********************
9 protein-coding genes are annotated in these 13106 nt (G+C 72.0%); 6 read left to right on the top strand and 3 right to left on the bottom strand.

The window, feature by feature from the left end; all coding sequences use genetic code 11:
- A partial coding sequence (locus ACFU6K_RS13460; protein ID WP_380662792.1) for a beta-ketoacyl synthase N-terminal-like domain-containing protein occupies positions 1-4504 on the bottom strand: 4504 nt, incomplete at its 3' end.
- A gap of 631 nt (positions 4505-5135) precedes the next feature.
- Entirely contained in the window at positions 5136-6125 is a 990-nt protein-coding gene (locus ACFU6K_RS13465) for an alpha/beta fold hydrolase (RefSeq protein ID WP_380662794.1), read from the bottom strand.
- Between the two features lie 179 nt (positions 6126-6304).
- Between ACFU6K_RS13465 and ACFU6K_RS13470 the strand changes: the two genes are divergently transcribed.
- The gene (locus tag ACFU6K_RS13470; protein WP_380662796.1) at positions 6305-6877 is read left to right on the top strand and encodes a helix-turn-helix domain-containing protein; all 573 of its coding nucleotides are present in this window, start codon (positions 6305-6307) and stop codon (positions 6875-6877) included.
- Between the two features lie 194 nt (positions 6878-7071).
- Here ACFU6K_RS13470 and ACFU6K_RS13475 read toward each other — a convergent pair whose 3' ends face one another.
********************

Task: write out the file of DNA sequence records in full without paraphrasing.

9 protein-coding genes are annotated in these 13106 nt (G+C 72.0%); 6 read left to right on the top strand and 3 right to left on the bottom strand.

The window, feature by feature from the left end; all coding sequences use genetic code 11:
- A partial coding sequence (locus ACFU6K_RS13460; protein ID WP_380662792.1) for a beta-ketoacyl synthase N-terminal-like domain-containing protein occupies positions 1-4504 on the bottom strand: 4504 nt, incomplete at its 3' end.
- A gap of 631 nt (positions 4505-5135) precedes the next feature.
- Entirely contained in the window at positions 5136-6125 is a 990-nt protein-coding gene (locus ACFU6K_RS13465) for an alpha/beta fold hydrolase (RefSeq protein ID WP_380662794.1), read from the bottom strand.
- Between the two features lie 179 nt (positions 6126-6304).
- Between ACFU6K_RS13465 and ACFU6K_RS13470 the strand changes: the two genes are divergently transcribed.
- The gene (locus tag ACFU6K_RS13470; protein WP_380662796.1) at positions 6305-6877 is read left to right on the top strand and encodes a helix-turn-helix domain-containing protein; all 573 of its coding nucleotides are present in this window, start codon (positions 6305-6307) and stop codon (positions 6875-6877) included.
- Between the two features lie 194 nt (positions 6878-7071).
- Here ACFU6K_RS13470 and ACFU6K_RS13475 read toward each other — a convergent pair whose 3' ends face one another.